Waterproof Jackets

Haglöfs Spitz jacket | First Look



Weight: 470 grammes
Waterproof shell jacket using Gore-Tex Pro Shell 3-layer
fabrics – 315 Ripstop and 317 Cordura-reinforced material –
roll-away, helmet-compatible hood with three-way
adjustability, two-way waterright front zipper with wind
flap, reinforced shoulder, back and hip, two large Napoleon
pockets, one sleeve pocket with laminated watertight
zippers, two inner pockets, laminated, fleece-lined
chinguard, laminated watertight pit-zips, Velcro-adjustable
cuffs with bellows, single-handed adjustable hem, sealed
with Gore-Tex microtape



What’s It For?

The Spitz is aimed at climbers, mountaineers and skiiers who want
full waterproof and windproof protection with durable reinforcement
in strategic areas and a helmet-compatible hood, but with light

The Techy Bits

The key to the jacket’s light weight is the new Gore-Tex Pro Shell
fabric. You can find more information about it from the links at the
bottom of this review, but in short, it’s a new waterproof and
breathable fabric from Gore which uses a lighter, but tougher woven
backer which is not only tougher than the old knitted version used in
last year’s XCR fabrics, but 50 per-cent lighter too and slides more
easily over other layers.

Jackets made from Pro Shell tend to be lighter anyway, but Haglofs
has maximised the weight saving by using two different grades of Pro
Shell in the Spitz. The shoulders, outer sleeves, back and hips use a
tougher, Cordura-reinforced grade of the fabric, while the rest of
the jacket is a lighter, but still strong, rip-stop version. There
are also weight savings from the use of thinnner microtape to back up
the seams.

Watertight zips are used all round for pockets, pit-zips and main
zip and the hood has three adjusters: one for the face aperture at
the front, one which grips the top of the head or helmet and finally
one which allow you to pull the peak back and out of your eyes.

How It Performs

The Spitz won a design award at this year’s ISPO trade show and
it’s easy to see why. Not only is it a full-on mountaineering shell
that weighs a genuine 470 grammes, but it’s beautifully cut and
designed too.

The cut is short for harness friendly use and the fit is quite
tapered, so unless you’re on the thin side, you won’t be wearing
anything much thicker than a microfleece or Powerstretch top
underneath. It’s not restrictive though and that, along with the easy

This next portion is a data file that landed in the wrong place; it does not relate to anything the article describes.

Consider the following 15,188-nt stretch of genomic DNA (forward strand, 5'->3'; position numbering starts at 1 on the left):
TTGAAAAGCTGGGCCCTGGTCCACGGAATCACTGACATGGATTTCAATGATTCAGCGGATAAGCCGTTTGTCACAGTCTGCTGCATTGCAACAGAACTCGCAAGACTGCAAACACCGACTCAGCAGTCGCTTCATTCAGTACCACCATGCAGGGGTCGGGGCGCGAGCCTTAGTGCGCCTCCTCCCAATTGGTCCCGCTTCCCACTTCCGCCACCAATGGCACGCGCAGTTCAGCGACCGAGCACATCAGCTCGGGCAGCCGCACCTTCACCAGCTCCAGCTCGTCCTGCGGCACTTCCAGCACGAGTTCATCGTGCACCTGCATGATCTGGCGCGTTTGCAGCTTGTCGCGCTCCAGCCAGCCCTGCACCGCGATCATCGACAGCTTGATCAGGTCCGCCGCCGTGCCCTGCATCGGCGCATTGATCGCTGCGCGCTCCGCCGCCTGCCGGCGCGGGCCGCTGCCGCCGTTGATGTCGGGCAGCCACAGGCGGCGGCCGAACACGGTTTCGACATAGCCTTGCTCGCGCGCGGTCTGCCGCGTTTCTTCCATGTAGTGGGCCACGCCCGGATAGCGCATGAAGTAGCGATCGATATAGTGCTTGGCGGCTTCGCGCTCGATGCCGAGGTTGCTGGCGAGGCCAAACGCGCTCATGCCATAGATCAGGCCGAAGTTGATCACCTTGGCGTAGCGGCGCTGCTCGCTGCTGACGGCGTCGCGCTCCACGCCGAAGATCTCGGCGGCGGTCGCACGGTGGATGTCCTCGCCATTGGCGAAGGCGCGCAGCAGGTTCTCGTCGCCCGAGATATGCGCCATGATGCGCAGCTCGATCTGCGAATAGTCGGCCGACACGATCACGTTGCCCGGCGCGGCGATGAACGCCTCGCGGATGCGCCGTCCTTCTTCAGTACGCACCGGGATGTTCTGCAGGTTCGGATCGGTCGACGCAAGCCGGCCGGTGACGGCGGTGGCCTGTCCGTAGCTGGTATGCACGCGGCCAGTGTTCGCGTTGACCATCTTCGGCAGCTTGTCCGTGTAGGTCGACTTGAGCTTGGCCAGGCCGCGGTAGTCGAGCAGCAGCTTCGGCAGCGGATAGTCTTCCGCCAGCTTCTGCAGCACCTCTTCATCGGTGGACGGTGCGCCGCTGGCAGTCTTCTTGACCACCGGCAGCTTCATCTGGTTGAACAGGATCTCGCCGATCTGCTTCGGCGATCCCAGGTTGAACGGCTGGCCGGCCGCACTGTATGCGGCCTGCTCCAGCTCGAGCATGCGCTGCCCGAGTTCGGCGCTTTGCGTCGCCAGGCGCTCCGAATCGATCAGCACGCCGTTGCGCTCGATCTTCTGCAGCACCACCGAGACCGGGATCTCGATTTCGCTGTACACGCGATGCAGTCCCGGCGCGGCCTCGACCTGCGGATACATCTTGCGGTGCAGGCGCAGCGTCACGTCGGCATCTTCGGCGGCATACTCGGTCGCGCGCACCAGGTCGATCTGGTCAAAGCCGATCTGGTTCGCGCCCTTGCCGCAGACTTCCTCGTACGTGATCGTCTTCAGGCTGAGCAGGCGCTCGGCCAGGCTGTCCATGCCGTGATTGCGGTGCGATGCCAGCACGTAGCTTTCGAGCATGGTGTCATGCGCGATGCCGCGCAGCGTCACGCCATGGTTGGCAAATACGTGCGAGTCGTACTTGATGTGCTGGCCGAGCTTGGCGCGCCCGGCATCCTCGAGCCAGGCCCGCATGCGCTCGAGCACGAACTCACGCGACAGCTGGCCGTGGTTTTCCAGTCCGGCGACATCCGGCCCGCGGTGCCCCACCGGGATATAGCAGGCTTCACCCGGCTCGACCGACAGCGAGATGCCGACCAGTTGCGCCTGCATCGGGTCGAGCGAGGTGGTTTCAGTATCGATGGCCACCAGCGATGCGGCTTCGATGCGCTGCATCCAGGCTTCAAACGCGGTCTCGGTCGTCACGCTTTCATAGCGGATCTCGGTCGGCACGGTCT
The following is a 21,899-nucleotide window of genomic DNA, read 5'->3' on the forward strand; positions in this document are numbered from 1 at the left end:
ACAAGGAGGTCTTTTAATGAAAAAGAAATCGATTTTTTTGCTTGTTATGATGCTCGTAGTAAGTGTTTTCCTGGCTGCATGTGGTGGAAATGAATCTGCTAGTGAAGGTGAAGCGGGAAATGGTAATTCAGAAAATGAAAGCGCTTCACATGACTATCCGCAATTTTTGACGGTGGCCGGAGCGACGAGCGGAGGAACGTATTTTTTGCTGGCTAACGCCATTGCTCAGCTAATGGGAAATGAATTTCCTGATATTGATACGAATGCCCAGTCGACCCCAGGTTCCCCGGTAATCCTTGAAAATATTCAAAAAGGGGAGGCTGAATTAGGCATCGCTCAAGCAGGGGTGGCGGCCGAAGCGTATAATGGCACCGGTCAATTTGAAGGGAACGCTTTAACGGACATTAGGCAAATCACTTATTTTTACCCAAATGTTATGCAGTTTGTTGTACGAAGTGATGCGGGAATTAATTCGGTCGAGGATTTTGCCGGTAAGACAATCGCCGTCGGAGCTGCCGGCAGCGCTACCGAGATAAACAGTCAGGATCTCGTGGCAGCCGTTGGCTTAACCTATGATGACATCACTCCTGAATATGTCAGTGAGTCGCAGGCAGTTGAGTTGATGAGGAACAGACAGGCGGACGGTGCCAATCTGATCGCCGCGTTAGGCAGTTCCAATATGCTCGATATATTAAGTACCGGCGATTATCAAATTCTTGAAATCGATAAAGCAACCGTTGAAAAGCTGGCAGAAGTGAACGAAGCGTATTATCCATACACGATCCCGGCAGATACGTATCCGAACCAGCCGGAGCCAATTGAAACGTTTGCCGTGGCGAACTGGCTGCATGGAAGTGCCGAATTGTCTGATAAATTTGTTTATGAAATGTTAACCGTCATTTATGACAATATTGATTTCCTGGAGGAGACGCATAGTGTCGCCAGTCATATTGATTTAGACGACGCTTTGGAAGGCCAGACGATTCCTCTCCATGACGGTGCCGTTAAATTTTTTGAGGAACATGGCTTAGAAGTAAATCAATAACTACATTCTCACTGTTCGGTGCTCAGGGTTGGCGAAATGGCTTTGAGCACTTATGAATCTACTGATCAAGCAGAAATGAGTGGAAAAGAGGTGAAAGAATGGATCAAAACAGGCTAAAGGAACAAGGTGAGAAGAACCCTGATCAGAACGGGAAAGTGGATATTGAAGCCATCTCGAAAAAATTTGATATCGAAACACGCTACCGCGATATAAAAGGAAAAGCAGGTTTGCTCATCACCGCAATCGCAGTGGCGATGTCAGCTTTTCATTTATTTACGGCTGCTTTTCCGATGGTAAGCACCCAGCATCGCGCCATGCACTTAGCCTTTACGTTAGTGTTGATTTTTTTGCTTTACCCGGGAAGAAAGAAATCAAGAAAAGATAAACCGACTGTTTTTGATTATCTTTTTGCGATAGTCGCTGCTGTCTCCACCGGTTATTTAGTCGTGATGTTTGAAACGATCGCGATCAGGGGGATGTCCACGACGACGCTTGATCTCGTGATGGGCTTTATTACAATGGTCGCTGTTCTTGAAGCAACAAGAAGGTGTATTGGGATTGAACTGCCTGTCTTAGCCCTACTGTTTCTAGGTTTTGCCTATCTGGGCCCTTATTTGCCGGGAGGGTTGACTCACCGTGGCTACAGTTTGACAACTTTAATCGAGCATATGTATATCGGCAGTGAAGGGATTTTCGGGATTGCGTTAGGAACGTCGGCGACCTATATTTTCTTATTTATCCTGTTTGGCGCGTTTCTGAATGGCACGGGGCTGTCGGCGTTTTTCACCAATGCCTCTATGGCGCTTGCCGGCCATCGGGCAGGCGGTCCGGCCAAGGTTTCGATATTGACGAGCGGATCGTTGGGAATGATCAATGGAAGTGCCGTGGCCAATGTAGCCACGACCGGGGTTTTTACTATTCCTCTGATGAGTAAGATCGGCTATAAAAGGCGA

movement of the Pro Shell microgrid backer over inner layers made for
easy mobility.

As far as Pro Shell goes, as we’ve said in other tests of 2007
jackets, we think it’s still less breathable than eVent though maybe
slightly more breathable than XCR, but its real advantages are the
slippy, slidey way it moves over mid and base layers, its toughness
and the reduction in weight.

The Cordura-based, reinforced Pro Shell areas on the shoulders,
back, outer sleeves and hips feel as tough as old boots and should
cope well with hard use.

We liked the three-way adjustable hood with it’s massive stiffened
peak as well. It’s fine with a helmet, but also works well with a
bare or hatted head, moving with your direction of gaze and adjusting
easily. Other details are also impressive. The bellowed cuffs allow
easy venting and mean the sleeves can be rolled up over your forearms
without issues.

For further venting, big pit-zips have double-ended watertight
zips meaning you can open them from either end, though you may have
to pull the sleeve taut in some positions. There’s minimal bulk in
your armpit too, so they’re unobtrusive.

The Hypalon zip-pulls with their natty cut-out Haglofs logo are a
pleasure to use even with gloved hands. Ditto hood and hem

The two big chest pockets both swallow an OS map and sit high out
of harm’s way. The Napoleon-style access looks neat and works well
for easy access to pocket contents, but if you habitually use shell
jacket pockets as handwarmers, you’ll be looking for an alternative
place to pouch your paws. That, together with the short cut of the
jacket, does limit it slightly if you prefer a longer, more
traditional mountaineering design.

For full-on protection we’d suggest teaming these – like other
shorter-cut mountain jackets – with a softshell trouser or shell
pants / trousers / legwear or whatever you want to call them 😉

Initial Verdic

Haglofs really is producing some lovely kit at the moment and
the Spitz is no exception. Like Rab with its Super Dru, the
combination of different fabrics in different areas gives an
excellent compromise between protection and weight. And that 470
grammes is a genuine weight from our highly accurate digital balance.

The Pro Shell fabric is tough, mobile and very wearable, although
still outbreathed by eVent we feel, but the design doesn’t take
second place to anyone. Neat cut with good mobility and no lifting
when reaching for holds, a decent hood and effective as well as
aesthetically pleasing details like cuffs and zip pulls.

It may not fit more generously built users, there’s limited space
for thick mid-layers and the lack of hand-warming pockets will put
some buyers off, but if you can live with those limitations, you’ll
be hard pushed to find anything better on the market.

Light, tough, nicely cut and beautifully detailed.
Close cut won’t suit everyone, lack of handwarmer



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